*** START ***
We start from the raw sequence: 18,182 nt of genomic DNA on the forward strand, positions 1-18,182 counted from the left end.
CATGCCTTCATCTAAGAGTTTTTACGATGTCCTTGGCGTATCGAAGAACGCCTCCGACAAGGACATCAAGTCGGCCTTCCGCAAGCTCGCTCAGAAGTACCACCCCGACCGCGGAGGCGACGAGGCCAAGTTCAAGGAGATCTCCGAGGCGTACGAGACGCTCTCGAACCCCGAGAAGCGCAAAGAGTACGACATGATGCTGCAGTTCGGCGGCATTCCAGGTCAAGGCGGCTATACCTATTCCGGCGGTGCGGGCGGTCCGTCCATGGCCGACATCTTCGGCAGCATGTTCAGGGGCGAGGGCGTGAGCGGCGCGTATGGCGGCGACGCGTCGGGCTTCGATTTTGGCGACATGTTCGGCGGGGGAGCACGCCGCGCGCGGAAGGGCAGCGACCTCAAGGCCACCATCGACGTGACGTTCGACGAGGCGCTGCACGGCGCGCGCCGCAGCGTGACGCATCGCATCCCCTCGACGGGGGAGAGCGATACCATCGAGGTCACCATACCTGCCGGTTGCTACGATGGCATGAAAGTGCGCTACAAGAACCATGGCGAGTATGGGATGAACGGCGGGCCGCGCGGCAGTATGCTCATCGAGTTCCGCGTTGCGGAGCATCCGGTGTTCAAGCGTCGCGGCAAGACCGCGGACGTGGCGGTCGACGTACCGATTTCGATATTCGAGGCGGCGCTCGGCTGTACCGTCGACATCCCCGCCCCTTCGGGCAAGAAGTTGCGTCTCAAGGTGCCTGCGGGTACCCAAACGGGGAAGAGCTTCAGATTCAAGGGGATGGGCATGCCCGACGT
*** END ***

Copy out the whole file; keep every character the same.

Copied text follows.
We start from the raw sequence: 18,182 nt of genomic DNA on the forward strand, positions 1-18,182 counted from the left end.
CATGCCTTCATCTAAGAGTTTTTACGATGTCCTTGGCGTATCGAAGAACGCCTCCGACAAGGACATCAAGTCGGCCTTCCGCAAGCTCGCTCAGAAGTACCACCCCGACCGCGGAGGCGACGAGGCCAAGTTCAAGGAGATCTCCGAGGCGTACGAGACGCTCTCGAACCCCGAGAAGCGCAAAGAGTACGACATGATGCTGCAGTTCGGCGGCATTCCAGGTCAAGGCGGCTATACCTATTCCGGCGGTGCGGGCGGTCCGTCCATGGCCGACATCTTCGGCAGCATGTTCAGGGGCGAGGGCGTGAGCGGCGCGTATGGCGGCGACGCGTCGGGCTTCGATTTTGGCGACATGTTCGGCGGGGGAGCACGCCGCGCGCGGAAGGGCAGCGACCTCAAGGCCACCATCGACGTGACGTTCGACGAGGCGCTGCACGGCGCGCGCCGCAGCGTGACGCATCGCATCCCCTCGACGGGGGAGAGCGATACCATCGAGGTCACCATACCTGCCGGTTGCTACGATGGCATGAAAGTGCGCTACAAGAACCATGGCGAGTATGGGATGAACGGCGGGCCGCGCGGCAGTATGCTCATCGAGTTCCGCGTTGCGGAGCATCCGGTGTTCAAGCGTCGCGGCAAGACCGCGGACGTGGCGGTCGACGTACCGATTTCGATATTCGAGGCGGCGCTCGGCTGTACCGTCGACATCCCCGCCCCTTCGGGCAAGAAGTTGCGTCTCAAGGTGCCTGCGGGTACCCAAACGGGGAAGAGCTTCAGATTCAAGGGGATGGGCATGCCCGACGT